San Francisco PUC Considers Mandatory Water Rationing— 1st In Over 20 Years
SAN FRANCISCO (KCBS)— San Francisco Public Utilities Commission (SFPUC) may impose mandatory water rationing for the first time in more than 20 years. Despite the continuing drought, the commission says it appears that many in the Bay Area are not heeding the call to conserve water.
Water officials have been advising Bay Area residents to conserve water for months, but according to the commission, there’s no consistent change in the user’s behavior.
“Generally, people have been using less after it rains and using more when it warms back up. That’s of concern to us that there’s not a consistent decrease in usage that we’re seeing out there,” said the SFPUC’s Steve Ritchie.
The agency called for 10-percent voluntary reductions in water use in January and if that target isn’t met they may impose mandatory restrictions with customers getting a set amount of water and facing penalties for overuse.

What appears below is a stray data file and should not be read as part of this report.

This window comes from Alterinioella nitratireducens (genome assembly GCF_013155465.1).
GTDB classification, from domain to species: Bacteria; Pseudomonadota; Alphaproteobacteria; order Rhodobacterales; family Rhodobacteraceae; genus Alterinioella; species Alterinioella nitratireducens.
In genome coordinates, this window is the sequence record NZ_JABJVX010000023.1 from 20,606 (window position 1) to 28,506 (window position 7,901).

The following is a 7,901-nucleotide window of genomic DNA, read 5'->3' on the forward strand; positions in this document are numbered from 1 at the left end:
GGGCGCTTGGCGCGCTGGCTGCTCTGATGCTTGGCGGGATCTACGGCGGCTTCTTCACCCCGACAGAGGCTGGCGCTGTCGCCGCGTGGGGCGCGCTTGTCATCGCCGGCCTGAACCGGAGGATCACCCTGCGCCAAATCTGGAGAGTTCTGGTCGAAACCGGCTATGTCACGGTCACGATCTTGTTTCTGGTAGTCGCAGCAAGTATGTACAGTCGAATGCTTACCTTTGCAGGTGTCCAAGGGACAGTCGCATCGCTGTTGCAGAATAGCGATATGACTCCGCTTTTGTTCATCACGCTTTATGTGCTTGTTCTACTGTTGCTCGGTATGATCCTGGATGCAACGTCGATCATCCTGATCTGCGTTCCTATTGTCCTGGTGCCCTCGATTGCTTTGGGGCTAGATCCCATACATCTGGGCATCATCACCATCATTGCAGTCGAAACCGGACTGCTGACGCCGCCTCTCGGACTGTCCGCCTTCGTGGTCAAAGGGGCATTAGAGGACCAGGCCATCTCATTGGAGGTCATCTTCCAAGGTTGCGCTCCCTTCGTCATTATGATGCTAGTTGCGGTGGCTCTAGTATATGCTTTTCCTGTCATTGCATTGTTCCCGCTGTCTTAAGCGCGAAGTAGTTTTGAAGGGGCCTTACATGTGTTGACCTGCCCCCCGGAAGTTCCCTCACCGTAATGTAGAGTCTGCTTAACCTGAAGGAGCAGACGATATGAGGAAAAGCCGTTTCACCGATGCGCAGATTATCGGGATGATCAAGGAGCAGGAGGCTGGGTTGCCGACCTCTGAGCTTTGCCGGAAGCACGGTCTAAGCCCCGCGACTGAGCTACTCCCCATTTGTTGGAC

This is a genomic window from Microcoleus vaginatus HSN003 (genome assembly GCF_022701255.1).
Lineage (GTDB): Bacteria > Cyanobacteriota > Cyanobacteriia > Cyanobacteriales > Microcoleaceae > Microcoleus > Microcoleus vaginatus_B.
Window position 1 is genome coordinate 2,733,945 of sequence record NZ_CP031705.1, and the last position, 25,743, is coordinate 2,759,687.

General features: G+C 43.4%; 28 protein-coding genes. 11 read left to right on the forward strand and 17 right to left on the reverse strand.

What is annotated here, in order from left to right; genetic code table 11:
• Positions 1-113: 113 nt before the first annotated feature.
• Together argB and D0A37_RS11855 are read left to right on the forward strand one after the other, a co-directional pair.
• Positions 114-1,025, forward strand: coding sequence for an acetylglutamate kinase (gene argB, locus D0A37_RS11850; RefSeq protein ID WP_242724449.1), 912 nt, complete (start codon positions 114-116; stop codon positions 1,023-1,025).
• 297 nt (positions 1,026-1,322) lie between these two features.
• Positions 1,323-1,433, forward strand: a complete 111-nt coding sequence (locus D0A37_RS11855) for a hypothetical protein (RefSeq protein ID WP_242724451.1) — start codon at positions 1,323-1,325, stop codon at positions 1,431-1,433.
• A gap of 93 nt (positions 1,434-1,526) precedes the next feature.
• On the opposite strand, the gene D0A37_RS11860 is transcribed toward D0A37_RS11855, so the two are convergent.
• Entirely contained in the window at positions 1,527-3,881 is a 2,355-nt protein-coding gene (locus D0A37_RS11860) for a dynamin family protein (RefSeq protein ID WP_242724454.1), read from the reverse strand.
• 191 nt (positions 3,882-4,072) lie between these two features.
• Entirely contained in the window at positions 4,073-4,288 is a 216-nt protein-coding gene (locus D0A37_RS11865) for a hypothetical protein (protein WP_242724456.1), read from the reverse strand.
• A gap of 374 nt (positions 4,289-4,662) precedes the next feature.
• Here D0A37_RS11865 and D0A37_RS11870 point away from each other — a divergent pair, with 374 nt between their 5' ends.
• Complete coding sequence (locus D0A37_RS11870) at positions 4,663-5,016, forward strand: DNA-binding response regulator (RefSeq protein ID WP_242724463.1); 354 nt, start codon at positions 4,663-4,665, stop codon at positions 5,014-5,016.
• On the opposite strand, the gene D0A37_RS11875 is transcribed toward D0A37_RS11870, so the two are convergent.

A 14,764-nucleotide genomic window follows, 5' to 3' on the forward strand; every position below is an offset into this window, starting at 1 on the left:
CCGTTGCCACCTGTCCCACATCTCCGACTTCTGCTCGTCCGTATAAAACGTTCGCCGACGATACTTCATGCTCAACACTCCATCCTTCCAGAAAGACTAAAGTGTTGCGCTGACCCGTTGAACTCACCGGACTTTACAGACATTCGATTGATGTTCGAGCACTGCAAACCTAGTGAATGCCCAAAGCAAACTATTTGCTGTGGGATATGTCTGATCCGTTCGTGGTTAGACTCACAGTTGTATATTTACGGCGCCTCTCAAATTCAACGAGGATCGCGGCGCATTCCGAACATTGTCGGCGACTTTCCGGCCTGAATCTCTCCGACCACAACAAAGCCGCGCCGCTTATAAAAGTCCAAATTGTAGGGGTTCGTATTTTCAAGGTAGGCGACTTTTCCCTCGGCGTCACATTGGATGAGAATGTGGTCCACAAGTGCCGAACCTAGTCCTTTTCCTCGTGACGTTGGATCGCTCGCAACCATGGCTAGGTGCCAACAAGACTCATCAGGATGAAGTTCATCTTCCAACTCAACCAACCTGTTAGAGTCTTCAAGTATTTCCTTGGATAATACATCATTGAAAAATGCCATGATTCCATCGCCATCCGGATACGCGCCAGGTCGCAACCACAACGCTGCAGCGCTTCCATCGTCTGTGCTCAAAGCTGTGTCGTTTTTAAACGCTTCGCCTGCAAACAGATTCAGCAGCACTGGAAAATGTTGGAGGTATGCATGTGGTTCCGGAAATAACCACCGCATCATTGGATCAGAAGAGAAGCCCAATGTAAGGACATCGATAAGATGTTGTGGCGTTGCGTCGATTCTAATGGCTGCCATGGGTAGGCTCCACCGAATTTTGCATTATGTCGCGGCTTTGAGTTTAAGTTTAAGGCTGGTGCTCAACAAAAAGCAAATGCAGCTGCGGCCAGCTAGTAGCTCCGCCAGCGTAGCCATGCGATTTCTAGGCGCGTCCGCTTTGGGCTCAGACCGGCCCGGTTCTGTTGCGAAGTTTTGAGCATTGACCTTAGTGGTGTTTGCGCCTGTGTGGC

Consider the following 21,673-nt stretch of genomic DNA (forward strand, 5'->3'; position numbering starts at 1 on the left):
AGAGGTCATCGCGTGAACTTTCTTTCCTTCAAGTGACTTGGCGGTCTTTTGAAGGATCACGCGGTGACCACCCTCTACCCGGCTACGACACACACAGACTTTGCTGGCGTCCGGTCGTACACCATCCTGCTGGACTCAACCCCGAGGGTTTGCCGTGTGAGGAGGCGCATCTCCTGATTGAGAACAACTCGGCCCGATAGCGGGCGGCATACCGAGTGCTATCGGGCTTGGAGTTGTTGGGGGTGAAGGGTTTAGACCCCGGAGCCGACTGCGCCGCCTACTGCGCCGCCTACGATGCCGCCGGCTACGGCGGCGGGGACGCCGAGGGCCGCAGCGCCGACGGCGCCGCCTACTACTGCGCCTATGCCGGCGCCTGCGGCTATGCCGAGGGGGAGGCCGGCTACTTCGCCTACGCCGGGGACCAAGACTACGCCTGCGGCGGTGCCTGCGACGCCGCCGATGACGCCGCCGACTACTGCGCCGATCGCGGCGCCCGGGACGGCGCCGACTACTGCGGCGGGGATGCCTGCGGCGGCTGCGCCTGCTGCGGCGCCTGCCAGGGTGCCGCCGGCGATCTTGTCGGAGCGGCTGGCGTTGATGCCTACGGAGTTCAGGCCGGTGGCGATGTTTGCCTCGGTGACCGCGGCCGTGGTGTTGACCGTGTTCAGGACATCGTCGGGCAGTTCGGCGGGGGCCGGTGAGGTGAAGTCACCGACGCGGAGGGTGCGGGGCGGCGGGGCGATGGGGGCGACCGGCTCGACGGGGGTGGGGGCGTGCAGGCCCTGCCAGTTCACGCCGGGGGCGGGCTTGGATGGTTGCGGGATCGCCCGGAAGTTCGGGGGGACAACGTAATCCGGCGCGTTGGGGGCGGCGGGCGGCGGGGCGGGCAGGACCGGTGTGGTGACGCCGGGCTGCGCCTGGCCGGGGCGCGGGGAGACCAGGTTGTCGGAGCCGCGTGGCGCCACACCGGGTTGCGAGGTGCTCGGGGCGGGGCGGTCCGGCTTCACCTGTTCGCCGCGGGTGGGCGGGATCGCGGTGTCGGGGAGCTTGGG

“We have a regional water system here so we have plans for how we would deal with it in the city itself, but also all of our customers outside of San Francisco. Each one of them would operate on a water budget and would pay an excess use charge if there was too much water used,” he said.
The SFPUC serves San Francisco, as well as parts of the Peninsula and the East Bay. The last time the agency called for mandatory water reductions was in the early 90s.
The commission will meet with its wholesale customers on June 15th to evaluate the situation and decide what further measures to take, if any.